I know it's best to use punctuation and other funky characters in passwords, but I never use them for website logins. I've been bitten too many times by poorly programmed sites that do wrong things with escaping special characters (particularly +, ?, or %) and end up breaking in subtle ways or preventing me from logging in, sometimes months after I set the password.
@janantha's suggestion for using one's second language as a source for passwords.
Although using, say, Urdu or Tamil could hamper a dictionary attack using English, there are pw cracking dictionaries for other languages, jargon, fan interest terms (e.g.; Star Trek), and so on.
If the attacker knows a bit about the password user's background, he could avail of dictionaries for the second language.
Also if the non-English word is used solely with letters and numbers, a brute force attack may come across the non-English word.
Using "chat alphabets" for certain non-Latin character sets may not be all that helpful. (For an example of a chat alphabet, see http://en.wikipedia.org/wiki/...
Using other languages as *a part* of the password generation process can be helpful. Using single words or common phrases, even with some modification such as "l33ting", is not helpful.
PasswordSafe is certainly an interesting app but it, like many other password storage apps has my "warning Will Robinson" alarm bells ringing. They idea of using a password to store a listing of passwords screams problems to me. Now an intruder only needs to crack a single password to access all server/services passwords. That is scary! I still like the, locked in safe technique. That way it introduces two fold security: Physical access to safe and safe combination.
If you're using something like Password Safe to store your passwords, doesn't it make a lot more sense to simply make them random? Why a clever password scheme to make a password you can't remember to store in a tool so you don't have to?
Why come up with your own passwords at all? If you use Password Safe or a similar tool, just use that one to generate passwords for you.
I play piano, so I just tap out a piano tune on the keyboard. On my (Dvorak) keyboard, the first 9 notes of fur Elise can be:
All you gotta do is remember a tune and where you started and it is pretty good. Then I sub a couple of the notes with punctuation or numbers:
Easy and secure.
Passwords... We don't need no stinking passwords...
... Remember, they can't hack me.
Besides No Guts, No Glory....
# Found on slashdot.org 3/26/1999
# Generates a random mixed password
dd if=/dev/random bs=6 count=1 2> /dev/null | uuencode -m - | head -2 | tail -1
"Passwords also need to be changed frequently enough that if they are compromised, their useful life is short. "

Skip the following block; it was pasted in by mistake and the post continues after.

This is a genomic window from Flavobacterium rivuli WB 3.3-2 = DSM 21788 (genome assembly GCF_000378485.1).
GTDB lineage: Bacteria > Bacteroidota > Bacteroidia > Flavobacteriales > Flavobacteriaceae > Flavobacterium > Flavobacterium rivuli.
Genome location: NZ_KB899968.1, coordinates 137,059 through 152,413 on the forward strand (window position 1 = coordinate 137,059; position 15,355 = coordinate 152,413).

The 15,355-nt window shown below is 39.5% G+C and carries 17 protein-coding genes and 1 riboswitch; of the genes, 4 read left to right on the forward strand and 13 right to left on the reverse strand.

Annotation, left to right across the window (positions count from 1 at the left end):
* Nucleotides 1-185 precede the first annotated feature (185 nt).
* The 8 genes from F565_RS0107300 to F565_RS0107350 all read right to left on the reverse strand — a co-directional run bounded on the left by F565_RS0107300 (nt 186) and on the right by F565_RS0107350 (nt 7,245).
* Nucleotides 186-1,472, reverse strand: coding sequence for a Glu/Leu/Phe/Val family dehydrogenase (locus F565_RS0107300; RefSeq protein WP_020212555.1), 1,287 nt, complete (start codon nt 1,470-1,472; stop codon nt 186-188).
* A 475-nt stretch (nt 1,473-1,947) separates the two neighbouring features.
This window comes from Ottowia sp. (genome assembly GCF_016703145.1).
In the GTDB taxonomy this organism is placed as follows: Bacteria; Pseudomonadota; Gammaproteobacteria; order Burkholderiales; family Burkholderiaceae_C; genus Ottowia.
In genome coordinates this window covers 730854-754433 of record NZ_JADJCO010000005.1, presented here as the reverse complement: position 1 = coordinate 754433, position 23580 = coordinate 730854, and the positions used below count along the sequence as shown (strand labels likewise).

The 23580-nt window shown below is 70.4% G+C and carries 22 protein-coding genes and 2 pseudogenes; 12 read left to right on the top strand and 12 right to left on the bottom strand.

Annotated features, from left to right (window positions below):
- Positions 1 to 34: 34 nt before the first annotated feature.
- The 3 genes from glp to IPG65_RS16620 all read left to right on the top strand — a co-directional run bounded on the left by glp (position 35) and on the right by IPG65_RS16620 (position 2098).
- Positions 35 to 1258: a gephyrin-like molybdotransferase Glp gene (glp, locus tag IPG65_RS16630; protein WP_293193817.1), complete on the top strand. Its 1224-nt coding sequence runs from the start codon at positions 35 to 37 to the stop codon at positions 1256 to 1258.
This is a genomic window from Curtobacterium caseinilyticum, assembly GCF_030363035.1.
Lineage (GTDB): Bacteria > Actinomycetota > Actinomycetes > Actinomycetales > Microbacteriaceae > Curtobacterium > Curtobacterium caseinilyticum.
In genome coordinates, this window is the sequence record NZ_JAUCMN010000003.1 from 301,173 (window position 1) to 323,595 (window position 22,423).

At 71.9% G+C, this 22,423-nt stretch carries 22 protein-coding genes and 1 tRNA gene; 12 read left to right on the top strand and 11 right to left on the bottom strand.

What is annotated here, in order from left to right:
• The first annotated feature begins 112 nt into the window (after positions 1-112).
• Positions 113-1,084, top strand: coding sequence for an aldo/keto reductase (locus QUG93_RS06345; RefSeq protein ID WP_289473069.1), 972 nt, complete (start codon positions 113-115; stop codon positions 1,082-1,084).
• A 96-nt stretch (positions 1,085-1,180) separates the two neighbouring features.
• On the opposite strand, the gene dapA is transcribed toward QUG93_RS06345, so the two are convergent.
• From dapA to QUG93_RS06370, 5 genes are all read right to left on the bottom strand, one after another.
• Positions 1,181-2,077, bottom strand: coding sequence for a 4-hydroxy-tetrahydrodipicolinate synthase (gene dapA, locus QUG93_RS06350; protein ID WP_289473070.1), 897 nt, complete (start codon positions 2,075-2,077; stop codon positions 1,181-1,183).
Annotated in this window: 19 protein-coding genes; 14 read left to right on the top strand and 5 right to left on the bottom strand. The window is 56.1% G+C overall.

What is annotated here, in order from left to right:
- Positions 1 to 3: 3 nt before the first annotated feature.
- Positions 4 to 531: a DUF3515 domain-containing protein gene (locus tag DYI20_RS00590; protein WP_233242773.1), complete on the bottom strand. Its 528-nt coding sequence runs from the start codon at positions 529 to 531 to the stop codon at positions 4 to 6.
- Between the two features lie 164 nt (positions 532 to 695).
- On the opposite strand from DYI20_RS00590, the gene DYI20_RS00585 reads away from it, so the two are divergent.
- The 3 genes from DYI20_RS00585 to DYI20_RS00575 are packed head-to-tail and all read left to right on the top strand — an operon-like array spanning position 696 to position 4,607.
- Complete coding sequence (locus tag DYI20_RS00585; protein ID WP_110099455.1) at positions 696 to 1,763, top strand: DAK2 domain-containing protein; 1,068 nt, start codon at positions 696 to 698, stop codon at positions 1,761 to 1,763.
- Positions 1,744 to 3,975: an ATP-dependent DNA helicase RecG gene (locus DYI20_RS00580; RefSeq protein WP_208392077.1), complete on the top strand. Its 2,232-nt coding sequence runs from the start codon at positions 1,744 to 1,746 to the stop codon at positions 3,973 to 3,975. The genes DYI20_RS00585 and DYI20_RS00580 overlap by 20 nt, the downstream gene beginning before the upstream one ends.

Which is why, on a piece of paper in my desk, I have the "base" password, plus modifications, written down. Becasue I can't remember a password that is at least 8 characters, uppercase and lowercase and numbers and special characters.
Sure, it's strong.
Until someone opens the desk drawer.
"Anyone know the crack time of 36^10?"
The rule as posted was 8
Doesn't that make the needed crack time 36^10 - 36^8?
Another reason why I hate the "echo the number of characters in the password as stars when entered" that is so common.
"Which is why, on a piece of paper in my desk, I have the "base" password, plus modifications, written down."
Put it in your wallet 8)
But seriously that is the problem with all passwords the more secure they are the more "management" is required to handle them, which opens up new avenues of attack.
For instance Password Safe is a good idea unless the user can only remember their bank card Pin number and they use that as the pass phrase. Even if they do use a better pass phrase if the attacker can copy your Safe then they can attack at their leisure and get all your passwords in one go. Do they care if some have change in the mean time one is usually all it requires.
An attacker will always find and go for the weakest link in the chain.
And these days the weakest link might just be the hard disk in your computer due to paging of memory...
I flip coins.
I determine the space I want to use for each character, find the next greater power of two, and flip that many coins for each character. I translate the coin flips into binary, and discard any characters outside of the space I plan to use. As I deliberately try to produce more characters than needed, I rarely need to change this procedure due to length, but when I do, I just generate more characters through the same method.
Someday we will puzzle out how to empower mere mortals to manage this stuff. Before that day we all ought to be ashamed.
Shades of the Brunching Shuttlecocks "Mr T name generator"!
I have a website that I created and I host that uses the domain name of the site I want to access (excluding A-records for sites that have register. and login.) and a constant 8-digit number of my choice. It uses these to generate a 20 character phrase that I use as the password.